NASA and the Federal Aviation Administration (FAA)
honored students from seven universities today as winners of
the 2002 University Student Competition, an annual
competition created to foster student interest in
revolutionizing general aviation. Winning projects were
recognized at an awards ceremony at the annual Experimental
Aircraft Association’s (EAA) AirVenture fly-in at Oshkosh,

Senior representatives from NASA’s Langley Research Center,
Hampton, Va., and the FAA presented the awards on behalf of
NASA’s Office of Aerospace Technology and the FAA.

The nationwide competition is part of a government effort to
stimulate technology breakthroughs and their application to
general aviation. General aviation aircraft are generally
defined as single- or twin-engine, single-pilot, fixed-wing
aircraft. This year, students were challenged to pursue
innovative systems and technology concepts in support of
NASA’s Small Aircraft Transportation Systems research

In the systems innovation category:

* Kansas State University’s Department of Psychology,
Manhattan, took first place for its advanced cockpit system.
The team’s design assists non-instrument-rated pilots to land
in poor weather conditions by simplifying complex flight

* Georgia Institute of Technology, Atlanta, tied for second
place with George Mason University, Fairfax, Va. The Georgia
team produced software that simulates a variety of travel
situations, allowing travelers to choose options that best
suit their needs. The Virginia team analyzed the potential
for fractional ownership of small jets, and proved the
concept is a practical alternative to current air travel.

* An honorable mention went to a second team from George
Mason University for its independent and ground-based air
traffic management system.

In the technology innovation category:

* University of Virginia’s Engineering Department,
Charlottesville, took first place for “Alaris,” an aircraft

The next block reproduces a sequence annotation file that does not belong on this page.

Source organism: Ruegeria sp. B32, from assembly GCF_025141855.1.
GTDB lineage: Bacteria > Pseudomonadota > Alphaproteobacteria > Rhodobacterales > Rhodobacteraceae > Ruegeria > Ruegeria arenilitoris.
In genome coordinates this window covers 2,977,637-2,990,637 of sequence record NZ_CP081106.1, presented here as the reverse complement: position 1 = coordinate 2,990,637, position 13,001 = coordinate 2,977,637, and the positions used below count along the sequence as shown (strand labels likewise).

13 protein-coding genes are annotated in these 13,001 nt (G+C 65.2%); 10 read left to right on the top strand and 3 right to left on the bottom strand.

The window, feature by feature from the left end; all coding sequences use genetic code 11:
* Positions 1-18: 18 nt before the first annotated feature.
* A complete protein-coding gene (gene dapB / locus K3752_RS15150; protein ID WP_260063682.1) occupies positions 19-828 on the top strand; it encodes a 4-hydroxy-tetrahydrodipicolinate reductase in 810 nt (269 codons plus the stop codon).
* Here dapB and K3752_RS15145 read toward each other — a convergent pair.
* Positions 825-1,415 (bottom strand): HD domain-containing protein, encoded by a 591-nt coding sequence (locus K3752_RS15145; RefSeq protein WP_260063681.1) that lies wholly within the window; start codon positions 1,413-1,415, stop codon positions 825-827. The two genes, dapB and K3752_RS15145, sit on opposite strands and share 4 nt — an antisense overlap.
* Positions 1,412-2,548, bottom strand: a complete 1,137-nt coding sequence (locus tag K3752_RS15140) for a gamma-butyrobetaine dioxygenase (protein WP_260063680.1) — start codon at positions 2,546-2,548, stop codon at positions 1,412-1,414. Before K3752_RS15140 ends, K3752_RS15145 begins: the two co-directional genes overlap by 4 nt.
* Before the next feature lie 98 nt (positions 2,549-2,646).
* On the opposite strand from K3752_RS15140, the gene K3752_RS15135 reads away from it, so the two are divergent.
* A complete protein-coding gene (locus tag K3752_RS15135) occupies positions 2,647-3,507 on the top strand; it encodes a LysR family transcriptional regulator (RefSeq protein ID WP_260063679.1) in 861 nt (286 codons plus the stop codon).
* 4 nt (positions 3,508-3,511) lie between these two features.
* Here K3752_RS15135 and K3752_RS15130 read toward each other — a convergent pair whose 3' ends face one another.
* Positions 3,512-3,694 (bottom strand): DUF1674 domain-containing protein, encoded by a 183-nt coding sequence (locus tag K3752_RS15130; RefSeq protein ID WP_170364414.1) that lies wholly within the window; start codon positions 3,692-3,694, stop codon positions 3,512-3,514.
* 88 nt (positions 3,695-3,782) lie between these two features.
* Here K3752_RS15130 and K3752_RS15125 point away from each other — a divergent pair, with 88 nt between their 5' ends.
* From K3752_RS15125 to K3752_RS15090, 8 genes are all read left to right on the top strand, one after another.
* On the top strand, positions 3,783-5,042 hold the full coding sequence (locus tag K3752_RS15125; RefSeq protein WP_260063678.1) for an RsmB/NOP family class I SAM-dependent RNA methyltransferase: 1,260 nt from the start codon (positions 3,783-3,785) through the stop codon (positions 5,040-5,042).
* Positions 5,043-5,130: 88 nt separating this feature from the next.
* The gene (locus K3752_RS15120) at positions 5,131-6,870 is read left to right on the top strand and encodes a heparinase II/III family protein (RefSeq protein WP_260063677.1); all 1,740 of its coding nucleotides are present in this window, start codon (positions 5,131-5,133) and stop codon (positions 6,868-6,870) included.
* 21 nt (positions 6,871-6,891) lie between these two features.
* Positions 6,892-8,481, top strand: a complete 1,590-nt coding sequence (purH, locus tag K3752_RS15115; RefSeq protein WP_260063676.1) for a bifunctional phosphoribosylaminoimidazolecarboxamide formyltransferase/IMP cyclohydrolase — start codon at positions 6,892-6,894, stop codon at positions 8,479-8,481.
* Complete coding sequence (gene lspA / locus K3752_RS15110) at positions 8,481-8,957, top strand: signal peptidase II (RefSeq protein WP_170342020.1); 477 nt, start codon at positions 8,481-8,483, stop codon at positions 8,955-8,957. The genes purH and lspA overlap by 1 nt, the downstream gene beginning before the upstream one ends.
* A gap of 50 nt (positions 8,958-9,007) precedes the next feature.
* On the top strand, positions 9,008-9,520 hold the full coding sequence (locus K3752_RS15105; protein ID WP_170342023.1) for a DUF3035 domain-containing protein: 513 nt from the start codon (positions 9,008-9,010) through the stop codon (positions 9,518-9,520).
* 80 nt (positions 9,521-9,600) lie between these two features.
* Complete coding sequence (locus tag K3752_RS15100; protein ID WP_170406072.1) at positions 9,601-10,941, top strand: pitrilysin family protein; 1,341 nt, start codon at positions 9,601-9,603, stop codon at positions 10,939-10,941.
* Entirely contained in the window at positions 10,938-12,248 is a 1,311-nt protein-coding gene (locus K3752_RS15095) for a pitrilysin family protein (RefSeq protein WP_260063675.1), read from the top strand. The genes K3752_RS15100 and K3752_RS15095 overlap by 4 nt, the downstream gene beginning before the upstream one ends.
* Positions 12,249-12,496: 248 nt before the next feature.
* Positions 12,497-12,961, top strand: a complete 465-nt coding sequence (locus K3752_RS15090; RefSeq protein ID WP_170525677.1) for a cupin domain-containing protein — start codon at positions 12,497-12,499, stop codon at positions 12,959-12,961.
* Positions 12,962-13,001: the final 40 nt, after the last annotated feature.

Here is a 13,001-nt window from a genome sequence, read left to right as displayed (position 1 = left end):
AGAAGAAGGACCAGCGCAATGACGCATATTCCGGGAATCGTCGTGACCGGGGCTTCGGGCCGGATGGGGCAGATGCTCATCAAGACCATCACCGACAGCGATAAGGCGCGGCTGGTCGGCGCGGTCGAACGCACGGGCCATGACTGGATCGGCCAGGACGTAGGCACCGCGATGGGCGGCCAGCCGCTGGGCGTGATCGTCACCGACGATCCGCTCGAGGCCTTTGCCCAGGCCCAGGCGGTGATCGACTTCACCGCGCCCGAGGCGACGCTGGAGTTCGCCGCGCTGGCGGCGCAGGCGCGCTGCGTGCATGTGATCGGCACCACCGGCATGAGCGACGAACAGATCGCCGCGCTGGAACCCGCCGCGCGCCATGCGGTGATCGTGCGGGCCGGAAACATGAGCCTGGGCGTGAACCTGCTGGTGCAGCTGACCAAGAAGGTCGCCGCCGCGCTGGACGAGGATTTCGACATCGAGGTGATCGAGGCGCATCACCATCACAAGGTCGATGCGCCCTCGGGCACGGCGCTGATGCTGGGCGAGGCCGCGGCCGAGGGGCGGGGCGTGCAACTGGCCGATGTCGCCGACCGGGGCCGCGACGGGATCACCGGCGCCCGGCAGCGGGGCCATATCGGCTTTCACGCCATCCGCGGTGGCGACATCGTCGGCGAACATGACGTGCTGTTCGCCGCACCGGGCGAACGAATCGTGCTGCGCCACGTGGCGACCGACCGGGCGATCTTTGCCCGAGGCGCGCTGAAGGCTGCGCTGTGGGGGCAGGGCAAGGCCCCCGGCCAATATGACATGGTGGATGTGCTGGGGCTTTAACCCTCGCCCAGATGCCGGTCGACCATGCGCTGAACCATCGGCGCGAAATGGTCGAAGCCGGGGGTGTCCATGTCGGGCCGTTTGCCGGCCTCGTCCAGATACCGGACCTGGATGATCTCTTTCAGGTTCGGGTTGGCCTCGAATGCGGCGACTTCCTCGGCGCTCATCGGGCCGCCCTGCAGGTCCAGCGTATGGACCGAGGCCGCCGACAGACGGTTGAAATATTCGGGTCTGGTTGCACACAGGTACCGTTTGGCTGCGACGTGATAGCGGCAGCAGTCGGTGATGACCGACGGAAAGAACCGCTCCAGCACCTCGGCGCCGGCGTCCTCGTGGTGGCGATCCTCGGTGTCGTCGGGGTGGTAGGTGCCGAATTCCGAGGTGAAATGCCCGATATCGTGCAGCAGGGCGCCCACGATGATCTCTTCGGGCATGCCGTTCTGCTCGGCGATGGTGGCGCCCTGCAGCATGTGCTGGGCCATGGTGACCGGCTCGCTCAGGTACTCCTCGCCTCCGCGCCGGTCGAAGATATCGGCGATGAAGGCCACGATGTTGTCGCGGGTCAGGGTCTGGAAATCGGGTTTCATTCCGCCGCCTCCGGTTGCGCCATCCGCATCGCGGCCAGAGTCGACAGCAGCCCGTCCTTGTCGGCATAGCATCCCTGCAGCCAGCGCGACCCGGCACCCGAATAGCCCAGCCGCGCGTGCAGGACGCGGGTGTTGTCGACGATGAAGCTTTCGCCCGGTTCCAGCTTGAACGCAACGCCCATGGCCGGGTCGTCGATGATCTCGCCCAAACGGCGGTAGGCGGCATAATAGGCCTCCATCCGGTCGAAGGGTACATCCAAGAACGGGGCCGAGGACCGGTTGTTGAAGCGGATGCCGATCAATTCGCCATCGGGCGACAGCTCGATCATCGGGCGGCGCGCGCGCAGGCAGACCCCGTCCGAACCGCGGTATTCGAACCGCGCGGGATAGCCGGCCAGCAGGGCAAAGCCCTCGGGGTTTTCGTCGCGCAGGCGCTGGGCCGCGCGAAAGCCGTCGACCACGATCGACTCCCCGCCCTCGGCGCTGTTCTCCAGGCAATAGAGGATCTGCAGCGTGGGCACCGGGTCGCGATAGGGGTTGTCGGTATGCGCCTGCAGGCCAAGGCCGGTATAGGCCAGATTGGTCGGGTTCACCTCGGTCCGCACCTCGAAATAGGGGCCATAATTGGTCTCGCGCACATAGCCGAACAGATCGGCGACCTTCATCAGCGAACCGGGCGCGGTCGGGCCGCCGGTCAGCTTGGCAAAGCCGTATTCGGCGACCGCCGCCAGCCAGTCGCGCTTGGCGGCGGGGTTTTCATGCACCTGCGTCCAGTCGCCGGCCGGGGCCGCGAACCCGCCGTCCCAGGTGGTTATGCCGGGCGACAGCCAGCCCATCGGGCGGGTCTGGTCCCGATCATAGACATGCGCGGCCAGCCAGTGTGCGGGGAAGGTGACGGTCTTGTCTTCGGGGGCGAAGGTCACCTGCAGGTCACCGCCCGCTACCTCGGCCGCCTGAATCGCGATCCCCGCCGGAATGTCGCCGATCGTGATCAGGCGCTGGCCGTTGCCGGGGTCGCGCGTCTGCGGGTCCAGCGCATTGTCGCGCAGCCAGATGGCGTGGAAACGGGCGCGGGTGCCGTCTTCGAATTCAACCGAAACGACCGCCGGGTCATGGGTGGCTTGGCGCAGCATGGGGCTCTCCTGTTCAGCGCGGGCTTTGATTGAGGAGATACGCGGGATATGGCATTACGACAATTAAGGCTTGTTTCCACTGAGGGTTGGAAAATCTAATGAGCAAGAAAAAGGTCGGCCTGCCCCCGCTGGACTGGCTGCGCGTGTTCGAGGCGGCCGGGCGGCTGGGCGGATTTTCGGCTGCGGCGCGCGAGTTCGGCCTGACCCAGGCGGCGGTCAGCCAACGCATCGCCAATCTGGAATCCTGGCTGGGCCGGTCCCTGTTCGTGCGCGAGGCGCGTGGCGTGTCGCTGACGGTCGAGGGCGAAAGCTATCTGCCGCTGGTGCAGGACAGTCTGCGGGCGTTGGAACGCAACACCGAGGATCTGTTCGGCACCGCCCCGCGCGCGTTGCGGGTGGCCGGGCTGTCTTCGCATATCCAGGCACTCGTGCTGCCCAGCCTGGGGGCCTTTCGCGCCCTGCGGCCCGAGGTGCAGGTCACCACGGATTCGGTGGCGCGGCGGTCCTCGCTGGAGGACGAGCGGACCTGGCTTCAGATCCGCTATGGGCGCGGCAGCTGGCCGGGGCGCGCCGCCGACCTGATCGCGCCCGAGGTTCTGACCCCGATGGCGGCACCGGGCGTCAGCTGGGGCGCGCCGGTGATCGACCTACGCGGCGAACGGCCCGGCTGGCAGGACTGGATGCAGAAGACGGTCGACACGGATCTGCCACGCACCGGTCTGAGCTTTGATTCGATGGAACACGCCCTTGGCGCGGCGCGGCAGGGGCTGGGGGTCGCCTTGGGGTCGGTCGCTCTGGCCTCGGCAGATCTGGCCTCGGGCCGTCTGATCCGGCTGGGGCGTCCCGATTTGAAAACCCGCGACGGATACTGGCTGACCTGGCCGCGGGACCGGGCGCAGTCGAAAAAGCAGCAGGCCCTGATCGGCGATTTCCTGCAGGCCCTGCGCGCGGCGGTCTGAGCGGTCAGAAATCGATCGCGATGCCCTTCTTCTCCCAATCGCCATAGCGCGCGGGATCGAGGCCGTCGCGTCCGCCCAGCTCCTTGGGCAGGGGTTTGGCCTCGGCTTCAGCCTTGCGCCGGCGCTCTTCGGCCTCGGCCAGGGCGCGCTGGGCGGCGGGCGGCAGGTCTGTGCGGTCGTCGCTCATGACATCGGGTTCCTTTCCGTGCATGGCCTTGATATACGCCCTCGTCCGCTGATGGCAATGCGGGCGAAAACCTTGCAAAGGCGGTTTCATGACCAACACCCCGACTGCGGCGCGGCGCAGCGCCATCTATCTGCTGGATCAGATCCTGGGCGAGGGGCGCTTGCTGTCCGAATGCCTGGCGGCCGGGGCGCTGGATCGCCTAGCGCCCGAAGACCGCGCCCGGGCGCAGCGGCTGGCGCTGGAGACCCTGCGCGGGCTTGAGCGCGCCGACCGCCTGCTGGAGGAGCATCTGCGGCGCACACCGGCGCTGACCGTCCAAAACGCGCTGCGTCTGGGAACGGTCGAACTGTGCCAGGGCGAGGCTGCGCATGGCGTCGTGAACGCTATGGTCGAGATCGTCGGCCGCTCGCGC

concept that produced outstanding performance by combining a
lightweight wing and body with a powerful turbofan engine.

* A team from Virginia Polytechnic Institute, Blacksburg,
and Loughborough University, Leicestershire, United Kingdom,
took second place. Their joint effort resulted in “Ikelos,” a
uniquely designed aircraft that allows very short takeoffs
and landings.

* Third place went to Douglas Burch, an electrical
engineering student from Ohio University, Athens, for his
enhanced heads-up display for future aircraft.

* Honorable mention went to the University of Oklahoma,
Norman, and two teams from Ohio University, Athens, for their
innovative vehicle concepts.

All winners received a cash award, a commemorative trophy for
their institutions and certificates of appreciation. Two
students from the winning Kansas State University team were
awarded internships, which they are serving at Langley this
summer, in conjunction with the research center’s Aerospace
Research Summer Scholars program.

The 2003 competition will be broadened to include a separate
high school division and include categories beyond general
aviation. The all-new Revolutionary Vehicle Concepts and
Systems Competition will be sponsored by the NASA
Headquarters Office of Aerospace Technology, Langley Research
Center and Glenn Research Center, Cleveland. Langley’s
Vehicle Systems Technology Office will lead the effort.
Details will be available Aug. 15 at:

For images of this year’s Technology Innovation winning
designs, visit: